Lemon Grass - [Fever Grass,
Ta Khrai, Takrai (Thai); Xa, Sa chanh (Viet); Tanglad (Philippines);
Zabalin (Burma); Si khai, Sing khai (Laos); Bai mak nao, Slek krey sabou,
Kuel skey (Cambodia); Sera (Sri Lanka, India); Ghanda, Bhustrina (India);
Serai (Malaysia); Sereh (Indonesia); Citronella (French);
Cymbopogon citratus and to a lesser extent other Cymbopogon
Lemon scented grasses native to Southeast Asia. C. citratus is essential to the cuisines of all of Southeast Asia, including the Philippines. It is also used in Sri Lanka, parts of southern China, and in the Caribbean, but is not used in cooking in India.
C. flexuosus, intensively grown in India, is mostly used for oils, perfumes and medicinals, though it can be used in cooking.
is the industrial strength version, unpalatable to both people and livestock but
distilled into citronella oils used as insect repellents, antiseptics and
flavorings. It is grown as a decorative in Florida and California but is
a serious and difficult to defeat invader of pasture land in Africa.
Buying: Nearly every Asian market in Southern California that serves a Southeast Asian community now stocks fresh lemon grass - and even some of the Korean markets have it. It may be harder to find in other regions. Lemon grass is used in parts of southern China but traditional Chinese markets may not have it. It is used in Burma but not significantly in India. Lemon grass stalks are generally made up into small bunches of 4 to 6 and sold by the bunch.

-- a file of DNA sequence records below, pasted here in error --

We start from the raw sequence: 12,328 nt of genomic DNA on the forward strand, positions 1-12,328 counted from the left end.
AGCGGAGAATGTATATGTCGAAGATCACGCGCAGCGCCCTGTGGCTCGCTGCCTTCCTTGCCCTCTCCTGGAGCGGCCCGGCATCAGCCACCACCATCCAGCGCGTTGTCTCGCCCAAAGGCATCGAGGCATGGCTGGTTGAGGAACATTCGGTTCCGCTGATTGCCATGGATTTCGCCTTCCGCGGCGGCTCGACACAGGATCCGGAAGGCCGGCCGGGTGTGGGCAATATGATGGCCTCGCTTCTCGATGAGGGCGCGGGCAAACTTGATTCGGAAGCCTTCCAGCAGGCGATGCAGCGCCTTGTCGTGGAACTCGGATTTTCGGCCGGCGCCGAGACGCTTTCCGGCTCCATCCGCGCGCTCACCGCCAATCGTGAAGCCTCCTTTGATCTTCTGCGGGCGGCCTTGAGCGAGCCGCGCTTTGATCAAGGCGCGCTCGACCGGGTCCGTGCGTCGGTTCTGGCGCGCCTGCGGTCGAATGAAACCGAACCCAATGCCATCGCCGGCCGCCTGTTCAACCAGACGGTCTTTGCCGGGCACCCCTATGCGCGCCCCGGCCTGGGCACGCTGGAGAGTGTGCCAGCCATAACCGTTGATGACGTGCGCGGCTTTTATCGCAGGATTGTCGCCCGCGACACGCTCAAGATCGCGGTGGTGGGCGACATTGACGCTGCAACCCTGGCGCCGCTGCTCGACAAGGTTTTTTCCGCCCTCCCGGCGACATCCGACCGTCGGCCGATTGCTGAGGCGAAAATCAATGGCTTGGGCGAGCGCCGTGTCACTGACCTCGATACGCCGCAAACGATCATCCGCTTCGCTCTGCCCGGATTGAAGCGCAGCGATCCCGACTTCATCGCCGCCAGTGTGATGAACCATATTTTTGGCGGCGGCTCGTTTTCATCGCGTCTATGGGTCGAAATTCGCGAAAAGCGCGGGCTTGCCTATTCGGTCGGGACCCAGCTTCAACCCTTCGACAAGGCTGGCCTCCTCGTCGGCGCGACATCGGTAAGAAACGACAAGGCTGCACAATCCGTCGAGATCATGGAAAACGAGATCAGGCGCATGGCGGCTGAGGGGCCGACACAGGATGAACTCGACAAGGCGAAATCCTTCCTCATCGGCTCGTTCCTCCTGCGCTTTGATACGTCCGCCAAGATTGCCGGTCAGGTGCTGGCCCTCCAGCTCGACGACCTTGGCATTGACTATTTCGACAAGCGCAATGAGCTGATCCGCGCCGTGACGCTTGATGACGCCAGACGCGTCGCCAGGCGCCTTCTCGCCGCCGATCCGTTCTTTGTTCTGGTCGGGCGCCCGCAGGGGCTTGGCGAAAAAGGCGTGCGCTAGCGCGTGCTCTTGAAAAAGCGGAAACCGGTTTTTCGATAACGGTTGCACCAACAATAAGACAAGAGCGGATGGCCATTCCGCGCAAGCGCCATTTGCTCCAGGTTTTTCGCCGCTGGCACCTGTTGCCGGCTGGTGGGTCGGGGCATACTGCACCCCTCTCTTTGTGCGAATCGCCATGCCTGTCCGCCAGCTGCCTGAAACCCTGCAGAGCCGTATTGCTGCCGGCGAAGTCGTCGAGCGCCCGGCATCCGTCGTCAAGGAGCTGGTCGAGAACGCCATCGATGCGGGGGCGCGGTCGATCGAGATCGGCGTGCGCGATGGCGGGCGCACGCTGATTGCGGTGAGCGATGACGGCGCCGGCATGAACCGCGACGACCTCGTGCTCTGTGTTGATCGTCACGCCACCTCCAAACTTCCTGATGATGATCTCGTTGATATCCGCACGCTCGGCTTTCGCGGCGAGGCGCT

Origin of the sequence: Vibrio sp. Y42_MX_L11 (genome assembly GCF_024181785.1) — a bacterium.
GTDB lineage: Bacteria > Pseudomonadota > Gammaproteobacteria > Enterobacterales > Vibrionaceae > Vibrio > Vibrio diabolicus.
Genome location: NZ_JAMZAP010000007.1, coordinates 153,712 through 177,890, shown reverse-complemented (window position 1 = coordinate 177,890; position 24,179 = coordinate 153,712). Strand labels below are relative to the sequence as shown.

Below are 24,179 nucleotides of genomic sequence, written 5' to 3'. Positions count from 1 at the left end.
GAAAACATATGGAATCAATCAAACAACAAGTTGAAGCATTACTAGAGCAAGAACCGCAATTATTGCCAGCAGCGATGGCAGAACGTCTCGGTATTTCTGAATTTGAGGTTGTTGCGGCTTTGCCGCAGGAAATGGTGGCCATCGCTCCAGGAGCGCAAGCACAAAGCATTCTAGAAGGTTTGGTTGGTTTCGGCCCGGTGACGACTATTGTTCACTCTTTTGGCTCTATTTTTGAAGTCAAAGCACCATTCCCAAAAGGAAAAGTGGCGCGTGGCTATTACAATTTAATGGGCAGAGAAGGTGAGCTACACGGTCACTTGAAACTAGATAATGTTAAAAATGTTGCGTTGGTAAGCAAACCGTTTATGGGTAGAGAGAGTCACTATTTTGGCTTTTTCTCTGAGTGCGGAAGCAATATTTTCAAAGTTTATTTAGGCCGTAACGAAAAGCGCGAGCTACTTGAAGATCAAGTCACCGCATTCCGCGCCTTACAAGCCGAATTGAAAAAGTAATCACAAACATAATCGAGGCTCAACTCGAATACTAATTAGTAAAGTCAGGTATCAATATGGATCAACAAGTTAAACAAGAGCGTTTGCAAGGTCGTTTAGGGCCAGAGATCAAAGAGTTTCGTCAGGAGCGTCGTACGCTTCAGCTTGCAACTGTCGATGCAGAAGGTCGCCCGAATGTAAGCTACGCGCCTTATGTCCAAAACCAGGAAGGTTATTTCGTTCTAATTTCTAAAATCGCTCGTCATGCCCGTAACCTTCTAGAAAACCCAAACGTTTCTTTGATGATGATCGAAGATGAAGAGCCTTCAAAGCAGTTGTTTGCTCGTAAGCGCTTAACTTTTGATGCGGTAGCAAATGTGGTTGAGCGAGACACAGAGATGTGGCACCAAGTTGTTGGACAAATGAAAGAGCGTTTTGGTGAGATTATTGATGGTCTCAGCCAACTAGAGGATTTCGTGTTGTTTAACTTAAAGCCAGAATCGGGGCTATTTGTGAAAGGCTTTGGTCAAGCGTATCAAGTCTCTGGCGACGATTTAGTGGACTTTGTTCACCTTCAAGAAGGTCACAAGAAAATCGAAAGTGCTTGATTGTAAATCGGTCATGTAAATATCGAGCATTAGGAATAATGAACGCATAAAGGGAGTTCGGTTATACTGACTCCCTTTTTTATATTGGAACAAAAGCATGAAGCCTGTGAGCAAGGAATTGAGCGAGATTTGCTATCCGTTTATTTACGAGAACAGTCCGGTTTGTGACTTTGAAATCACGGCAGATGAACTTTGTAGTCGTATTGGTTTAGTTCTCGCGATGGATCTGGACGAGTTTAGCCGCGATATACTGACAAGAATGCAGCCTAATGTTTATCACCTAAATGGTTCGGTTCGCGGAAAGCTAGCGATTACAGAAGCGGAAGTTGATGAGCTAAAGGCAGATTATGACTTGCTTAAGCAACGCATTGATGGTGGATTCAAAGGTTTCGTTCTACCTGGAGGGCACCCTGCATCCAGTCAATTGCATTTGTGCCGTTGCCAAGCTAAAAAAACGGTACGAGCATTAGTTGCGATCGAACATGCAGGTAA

Some Asian markets will have packages of pre-chopped lemon grass in the frozen food cases. This is not quite as good as fresh but it is usable in recipes. Dry powdered lemon grass can sometimes be found but it's really hardly worth using - the flavor and aroma are pretty much gone.
Storing: Stalks can be trimmed somewhat at the top, if necessary, and stored refrigerated loosely wrapped in plastic. They will last 2 to 4 weeks depending on original condition, but will gradually darken.
Preparing: Lemon Grass is very tough, even the white inner leaves which we use, and does not soften during cooking. It is, therefore, used only whole, cut into lengths (usually removed before serving), or chopped very fine and preferably then smashed in a mortar.
To use whole, strip off the tough outer leaves, cut the hard root back until you see purple rings. Smash moderately with your kitchen mallet (a plug of root is likely to pop out), then cut the bottom end into two 3 inch lengths, discarding the top.
To chop, prepare as for using whole except don't cut off the top.. Smash well with your kitchen mallet, then cut crosswise as thin as you can, and finally chop. Use about the bottom 4 to 5 inches and discard the tops. For some applications (particularly curry pastes) you'll want to pound the finely chopped lemon grass to a paste in a big stone mortar.
Cooking: Lemon grass is generally used in wet cooking where it should go in with the liquid so it has maximum time for the flavor to infuse the liquid. It is also used in marinades.
Subst: Use zest (yellow only) of a small lemon per stalk of lemon grass. Not quite the same, but something reasonably similar.